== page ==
What with all those Henrys being succeeded by all those other Henrys in the histories, and all those worryingly ghostly patriarchs looming over the tragedies - Julius Caesar, Old Hamlet, Banquo - you never get very far from paternity in the Shakespeare canon. Nor is fatherhood presented solely as a matter between father and son, in the manner highlighted to the point of overdetermination in the battle scene near York in Act II of Henry VI Part 2, when the stage is simultaneously occupied by a nameless father bearing the corpse of the son he has just killed, and a nameless son bearing the corpse of the father he has just killed, both of them watched by a king who, having inherited the crown from his never-to-be-equalled father, has now disinherited his own son, thereby occasioning the battle. Outside the obsessively patrilineal English histories, trouble between fathers and daughters seems just as common, whether the daughter is getting married, as in the comedies and the romances, or is married and then killed, as in several of the tragedies. The play now usually regarded as Shakespeare's masterpiece, King Lear, is one to which the father-daughter problem is absolutely central, and in which the repudiation and the dismissal into marriage of a doomed, hitherto beloved daughter happen in almost the same breath.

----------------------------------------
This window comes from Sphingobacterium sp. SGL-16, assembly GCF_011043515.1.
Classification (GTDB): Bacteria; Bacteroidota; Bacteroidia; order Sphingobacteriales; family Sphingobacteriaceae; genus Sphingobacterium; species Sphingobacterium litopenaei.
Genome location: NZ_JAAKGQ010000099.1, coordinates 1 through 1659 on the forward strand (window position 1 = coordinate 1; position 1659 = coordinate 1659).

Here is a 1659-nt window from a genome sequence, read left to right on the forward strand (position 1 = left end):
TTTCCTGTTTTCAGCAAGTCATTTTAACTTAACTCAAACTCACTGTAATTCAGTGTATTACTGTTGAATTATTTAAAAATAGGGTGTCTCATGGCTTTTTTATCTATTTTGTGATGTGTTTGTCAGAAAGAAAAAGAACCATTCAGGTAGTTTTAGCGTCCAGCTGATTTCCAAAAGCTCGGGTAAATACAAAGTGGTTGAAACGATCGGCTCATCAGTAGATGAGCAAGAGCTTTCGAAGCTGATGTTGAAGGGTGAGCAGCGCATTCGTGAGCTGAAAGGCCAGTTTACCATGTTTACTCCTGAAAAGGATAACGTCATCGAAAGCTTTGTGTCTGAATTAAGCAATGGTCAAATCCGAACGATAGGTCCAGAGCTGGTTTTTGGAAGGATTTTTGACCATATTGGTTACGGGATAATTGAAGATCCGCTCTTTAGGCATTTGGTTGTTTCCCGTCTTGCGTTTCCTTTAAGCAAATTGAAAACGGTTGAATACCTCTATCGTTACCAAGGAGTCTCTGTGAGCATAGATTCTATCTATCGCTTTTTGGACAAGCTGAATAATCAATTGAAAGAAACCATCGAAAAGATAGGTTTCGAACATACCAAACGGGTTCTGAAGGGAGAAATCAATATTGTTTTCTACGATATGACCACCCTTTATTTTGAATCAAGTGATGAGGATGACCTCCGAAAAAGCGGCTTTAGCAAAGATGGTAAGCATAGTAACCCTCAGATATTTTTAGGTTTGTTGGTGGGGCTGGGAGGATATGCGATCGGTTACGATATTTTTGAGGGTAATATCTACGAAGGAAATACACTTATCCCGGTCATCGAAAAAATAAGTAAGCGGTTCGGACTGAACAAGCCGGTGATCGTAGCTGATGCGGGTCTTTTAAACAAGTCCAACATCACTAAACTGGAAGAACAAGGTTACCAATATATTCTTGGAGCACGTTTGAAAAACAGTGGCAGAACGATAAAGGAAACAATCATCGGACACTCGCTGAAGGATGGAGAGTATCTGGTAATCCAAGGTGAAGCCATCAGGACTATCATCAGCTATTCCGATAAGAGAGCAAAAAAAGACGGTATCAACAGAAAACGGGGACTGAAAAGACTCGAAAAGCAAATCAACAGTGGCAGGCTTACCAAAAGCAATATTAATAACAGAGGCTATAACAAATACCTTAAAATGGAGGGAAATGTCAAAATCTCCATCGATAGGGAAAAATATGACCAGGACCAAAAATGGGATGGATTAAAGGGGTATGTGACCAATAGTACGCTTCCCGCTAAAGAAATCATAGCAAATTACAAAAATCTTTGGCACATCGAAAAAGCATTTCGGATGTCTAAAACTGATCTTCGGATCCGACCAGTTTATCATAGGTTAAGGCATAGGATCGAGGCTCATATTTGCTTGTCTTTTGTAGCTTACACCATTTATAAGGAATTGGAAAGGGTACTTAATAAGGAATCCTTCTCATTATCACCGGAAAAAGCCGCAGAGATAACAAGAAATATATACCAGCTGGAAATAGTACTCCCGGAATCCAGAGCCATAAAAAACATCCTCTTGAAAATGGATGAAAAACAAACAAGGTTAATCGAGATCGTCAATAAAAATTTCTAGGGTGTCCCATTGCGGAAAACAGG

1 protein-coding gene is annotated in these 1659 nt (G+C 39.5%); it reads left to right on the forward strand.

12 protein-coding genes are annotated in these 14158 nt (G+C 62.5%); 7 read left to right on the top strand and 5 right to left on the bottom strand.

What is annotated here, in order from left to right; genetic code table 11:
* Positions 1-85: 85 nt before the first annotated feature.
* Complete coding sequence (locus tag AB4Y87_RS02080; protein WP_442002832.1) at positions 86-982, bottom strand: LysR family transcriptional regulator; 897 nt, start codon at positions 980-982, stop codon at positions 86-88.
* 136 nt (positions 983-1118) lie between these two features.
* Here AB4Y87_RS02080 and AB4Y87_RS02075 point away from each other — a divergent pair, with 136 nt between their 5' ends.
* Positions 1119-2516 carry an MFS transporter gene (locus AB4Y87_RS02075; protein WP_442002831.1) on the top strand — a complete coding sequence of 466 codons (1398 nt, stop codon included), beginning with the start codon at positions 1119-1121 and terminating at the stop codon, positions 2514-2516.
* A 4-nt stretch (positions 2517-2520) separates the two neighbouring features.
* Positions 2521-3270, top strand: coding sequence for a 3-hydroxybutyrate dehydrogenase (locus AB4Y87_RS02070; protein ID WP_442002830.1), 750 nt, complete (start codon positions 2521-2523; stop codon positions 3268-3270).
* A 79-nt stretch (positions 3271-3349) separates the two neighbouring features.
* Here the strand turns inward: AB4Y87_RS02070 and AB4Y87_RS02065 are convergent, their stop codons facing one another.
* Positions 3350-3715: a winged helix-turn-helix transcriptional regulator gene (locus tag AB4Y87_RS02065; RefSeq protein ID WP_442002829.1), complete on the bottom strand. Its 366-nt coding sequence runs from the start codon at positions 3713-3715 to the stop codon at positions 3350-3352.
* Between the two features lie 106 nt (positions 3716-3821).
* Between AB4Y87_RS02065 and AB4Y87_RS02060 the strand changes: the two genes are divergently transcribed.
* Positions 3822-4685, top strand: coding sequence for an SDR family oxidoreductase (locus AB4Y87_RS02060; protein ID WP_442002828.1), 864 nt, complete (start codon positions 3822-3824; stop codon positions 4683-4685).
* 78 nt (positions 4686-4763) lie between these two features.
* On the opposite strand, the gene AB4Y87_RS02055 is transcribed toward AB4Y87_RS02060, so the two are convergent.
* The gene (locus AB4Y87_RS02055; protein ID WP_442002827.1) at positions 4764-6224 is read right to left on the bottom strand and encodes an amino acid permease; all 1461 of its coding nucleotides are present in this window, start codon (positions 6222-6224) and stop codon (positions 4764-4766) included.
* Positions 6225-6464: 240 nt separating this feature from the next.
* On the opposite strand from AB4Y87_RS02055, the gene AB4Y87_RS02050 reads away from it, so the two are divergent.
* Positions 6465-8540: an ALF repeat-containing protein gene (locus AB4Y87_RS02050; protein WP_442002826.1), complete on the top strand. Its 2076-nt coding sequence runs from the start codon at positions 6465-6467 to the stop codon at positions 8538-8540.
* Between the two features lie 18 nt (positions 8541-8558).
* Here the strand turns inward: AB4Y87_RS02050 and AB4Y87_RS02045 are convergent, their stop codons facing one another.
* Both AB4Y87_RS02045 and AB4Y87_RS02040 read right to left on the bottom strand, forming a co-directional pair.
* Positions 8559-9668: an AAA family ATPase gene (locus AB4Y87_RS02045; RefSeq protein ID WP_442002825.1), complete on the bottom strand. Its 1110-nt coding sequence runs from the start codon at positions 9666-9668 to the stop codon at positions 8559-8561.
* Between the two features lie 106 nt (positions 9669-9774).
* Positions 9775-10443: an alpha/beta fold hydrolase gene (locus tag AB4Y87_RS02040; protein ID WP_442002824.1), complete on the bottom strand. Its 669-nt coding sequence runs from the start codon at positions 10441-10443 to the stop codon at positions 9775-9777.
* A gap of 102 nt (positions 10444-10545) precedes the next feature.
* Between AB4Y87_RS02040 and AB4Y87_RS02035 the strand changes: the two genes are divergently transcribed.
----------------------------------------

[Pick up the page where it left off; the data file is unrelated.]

LRB 8 May 2008 | PDF Download